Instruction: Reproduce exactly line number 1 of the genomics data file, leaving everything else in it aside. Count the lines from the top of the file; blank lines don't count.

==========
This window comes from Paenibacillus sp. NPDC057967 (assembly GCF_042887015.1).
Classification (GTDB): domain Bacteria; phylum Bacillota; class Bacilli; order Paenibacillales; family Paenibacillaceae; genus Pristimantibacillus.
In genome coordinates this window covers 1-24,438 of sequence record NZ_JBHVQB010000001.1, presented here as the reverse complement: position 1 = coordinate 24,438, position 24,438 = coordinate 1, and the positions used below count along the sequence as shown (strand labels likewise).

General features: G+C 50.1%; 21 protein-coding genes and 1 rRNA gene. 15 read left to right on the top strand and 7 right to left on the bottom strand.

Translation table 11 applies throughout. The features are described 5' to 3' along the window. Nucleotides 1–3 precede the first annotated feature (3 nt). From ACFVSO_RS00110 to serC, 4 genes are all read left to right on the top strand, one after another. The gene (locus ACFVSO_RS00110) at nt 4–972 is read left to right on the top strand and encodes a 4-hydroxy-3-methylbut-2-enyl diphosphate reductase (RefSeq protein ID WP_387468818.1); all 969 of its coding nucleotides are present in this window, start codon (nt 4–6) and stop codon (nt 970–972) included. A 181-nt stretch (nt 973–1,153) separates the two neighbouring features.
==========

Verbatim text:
This window comes from Paenibacillus sp. NPDC057967 (assembly GCF_042887015.1).